Prosecutors Refuse to Release Wiretaps Between Flynn and Russian Ambassador


The highly classified transcript between former National Security Advisor Lt. Gen. Michael Flynn and former Russian Ambassador to the United States Sergey Kislyak would answer once and for all exactly what was said between the then senior government officials. Kislyak’s phone was being monitored by U.S. intelligence but that didn’t stop senior U.S. officials from leaking the conversation to the media. In fact, it was that essence of Flynn’s conversation with Kislyak that eventually led to Flynn being fired from his role as President Donald Trump’s national security advisor.

Knowing exactly what was said could be a game changer. Prosecutors don’t want that to happen. In fact, they argue that the transcripts aren’t essential to Flynn’s prosecution, in which he has already pleaded guilty. Isn’t that interesting, since it was senior government officials who broke the law and leaked the fact to the media that the two had spoken by phone.

Joshua Geltzer, a former Justice Department official told the New York Times, Sunday that intelligence collection “would be a rare step to make public.”

“What you see in today’s filing is the government trying to avoid disclosing that material,” he said.

Interesting, again since it was the government that made it public in the first place.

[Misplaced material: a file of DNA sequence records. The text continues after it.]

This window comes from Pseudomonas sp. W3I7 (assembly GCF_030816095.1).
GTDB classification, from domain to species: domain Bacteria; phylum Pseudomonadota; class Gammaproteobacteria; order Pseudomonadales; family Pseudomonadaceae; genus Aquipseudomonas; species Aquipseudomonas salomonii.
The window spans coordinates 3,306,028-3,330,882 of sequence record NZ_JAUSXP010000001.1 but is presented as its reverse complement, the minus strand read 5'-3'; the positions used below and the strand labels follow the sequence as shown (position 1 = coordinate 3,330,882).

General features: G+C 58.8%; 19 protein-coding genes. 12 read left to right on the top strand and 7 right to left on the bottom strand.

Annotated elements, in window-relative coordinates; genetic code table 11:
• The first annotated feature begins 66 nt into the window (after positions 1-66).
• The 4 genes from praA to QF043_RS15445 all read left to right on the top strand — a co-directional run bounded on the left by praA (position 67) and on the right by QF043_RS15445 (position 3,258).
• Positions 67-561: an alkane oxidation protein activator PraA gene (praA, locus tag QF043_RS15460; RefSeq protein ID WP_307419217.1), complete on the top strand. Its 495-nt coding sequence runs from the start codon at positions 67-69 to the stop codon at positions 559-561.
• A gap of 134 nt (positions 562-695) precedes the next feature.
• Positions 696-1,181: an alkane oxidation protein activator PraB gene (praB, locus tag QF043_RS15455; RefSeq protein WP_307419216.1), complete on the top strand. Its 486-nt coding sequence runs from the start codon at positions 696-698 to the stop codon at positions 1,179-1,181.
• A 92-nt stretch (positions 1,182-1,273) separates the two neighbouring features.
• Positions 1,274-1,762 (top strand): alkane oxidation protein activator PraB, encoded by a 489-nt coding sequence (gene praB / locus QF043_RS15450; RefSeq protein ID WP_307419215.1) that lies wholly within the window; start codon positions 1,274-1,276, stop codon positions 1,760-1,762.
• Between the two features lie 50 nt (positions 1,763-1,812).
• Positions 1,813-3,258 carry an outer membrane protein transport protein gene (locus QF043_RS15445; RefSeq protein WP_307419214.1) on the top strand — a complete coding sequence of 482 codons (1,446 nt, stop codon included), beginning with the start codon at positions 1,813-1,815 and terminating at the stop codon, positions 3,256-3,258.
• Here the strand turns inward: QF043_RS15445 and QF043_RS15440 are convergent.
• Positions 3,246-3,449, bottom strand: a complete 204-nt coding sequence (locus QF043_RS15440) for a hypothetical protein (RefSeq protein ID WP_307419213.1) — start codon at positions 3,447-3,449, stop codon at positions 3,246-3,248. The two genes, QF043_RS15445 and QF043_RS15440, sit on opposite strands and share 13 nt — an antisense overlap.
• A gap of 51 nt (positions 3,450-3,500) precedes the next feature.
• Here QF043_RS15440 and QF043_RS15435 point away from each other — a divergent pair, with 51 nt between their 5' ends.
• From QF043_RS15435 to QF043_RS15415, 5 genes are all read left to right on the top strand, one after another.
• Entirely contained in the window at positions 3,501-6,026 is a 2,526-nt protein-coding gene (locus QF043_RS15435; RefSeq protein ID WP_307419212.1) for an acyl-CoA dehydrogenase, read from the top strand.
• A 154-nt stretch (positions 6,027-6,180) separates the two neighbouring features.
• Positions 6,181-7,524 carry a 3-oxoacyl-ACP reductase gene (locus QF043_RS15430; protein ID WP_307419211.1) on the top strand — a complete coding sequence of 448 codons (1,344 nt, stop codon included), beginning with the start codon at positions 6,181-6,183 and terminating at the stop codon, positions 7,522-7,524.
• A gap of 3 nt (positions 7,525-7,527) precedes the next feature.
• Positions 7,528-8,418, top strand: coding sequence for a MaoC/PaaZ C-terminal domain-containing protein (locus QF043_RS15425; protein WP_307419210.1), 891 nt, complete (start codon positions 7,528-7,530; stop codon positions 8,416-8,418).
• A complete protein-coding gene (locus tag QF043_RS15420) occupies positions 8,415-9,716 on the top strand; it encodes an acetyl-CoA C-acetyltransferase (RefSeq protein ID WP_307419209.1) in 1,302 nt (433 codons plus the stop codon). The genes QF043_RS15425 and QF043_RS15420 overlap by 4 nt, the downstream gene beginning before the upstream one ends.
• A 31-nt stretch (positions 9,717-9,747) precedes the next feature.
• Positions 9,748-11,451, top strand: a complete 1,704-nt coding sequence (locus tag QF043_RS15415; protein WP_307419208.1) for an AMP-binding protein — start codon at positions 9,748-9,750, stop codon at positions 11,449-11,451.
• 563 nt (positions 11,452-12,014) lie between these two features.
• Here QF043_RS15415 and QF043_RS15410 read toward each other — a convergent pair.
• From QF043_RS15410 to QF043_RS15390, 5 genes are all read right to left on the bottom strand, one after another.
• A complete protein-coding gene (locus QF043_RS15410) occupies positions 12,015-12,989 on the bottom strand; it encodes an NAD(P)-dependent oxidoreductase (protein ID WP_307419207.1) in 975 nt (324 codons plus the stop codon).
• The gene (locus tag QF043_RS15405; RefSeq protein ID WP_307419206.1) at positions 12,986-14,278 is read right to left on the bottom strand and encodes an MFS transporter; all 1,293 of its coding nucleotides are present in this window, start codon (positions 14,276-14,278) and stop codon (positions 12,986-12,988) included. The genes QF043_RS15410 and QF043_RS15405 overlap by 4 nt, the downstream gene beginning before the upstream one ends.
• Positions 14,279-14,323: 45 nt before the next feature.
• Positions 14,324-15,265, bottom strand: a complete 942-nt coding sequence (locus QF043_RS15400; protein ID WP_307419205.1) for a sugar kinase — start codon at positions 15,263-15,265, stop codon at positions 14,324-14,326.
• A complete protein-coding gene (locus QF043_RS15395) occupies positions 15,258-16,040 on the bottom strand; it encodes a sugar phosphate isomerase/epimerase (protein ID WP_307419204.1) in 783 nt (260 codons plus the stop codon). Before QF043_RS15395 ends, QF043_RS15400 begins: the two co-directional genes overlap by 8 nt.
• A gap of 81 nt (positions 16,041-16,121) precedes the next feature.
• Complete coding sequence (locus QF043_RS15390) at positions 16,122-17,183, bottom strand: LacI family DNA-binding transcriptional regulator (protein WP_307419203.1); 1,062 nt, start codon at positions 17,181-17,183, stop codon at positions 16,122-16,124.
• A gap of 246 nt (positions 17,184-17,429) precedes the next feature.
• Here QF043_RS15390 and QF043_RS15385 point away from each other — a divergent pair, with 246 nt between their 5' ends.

Shouldn’t prosecutors be more concerned about the fact that government officials, who had access to such highly classified information, be investigated and held accountable for the leak?

Prosecutors made this argument to Federal District Court of Columbia Judge Emmet G. Sullivan late Friday night when they refused to oblige by his court order to have the transcripts released.

Flynn’s conversations with Kislyak occurred in December 2016 and were a turning point for the FBI in its investigation into the Trump campaign at the time. By January, the highly classified conversation, which was obtained by a Foreign Intelligence Surveillance Act warrant was leaked to The Washington Post. It was followed by more leaks that alleged the campaign was in cahoots with Russia and a plethora of inaccurate stories across cable networks accusing Flynn of being in the pocket of the Russian government.

Of course, now, these allegations have been debunked by four separate investigations, to include Mueller’s own report, which found that no American conspired with Russia in the 2016 presidential election.

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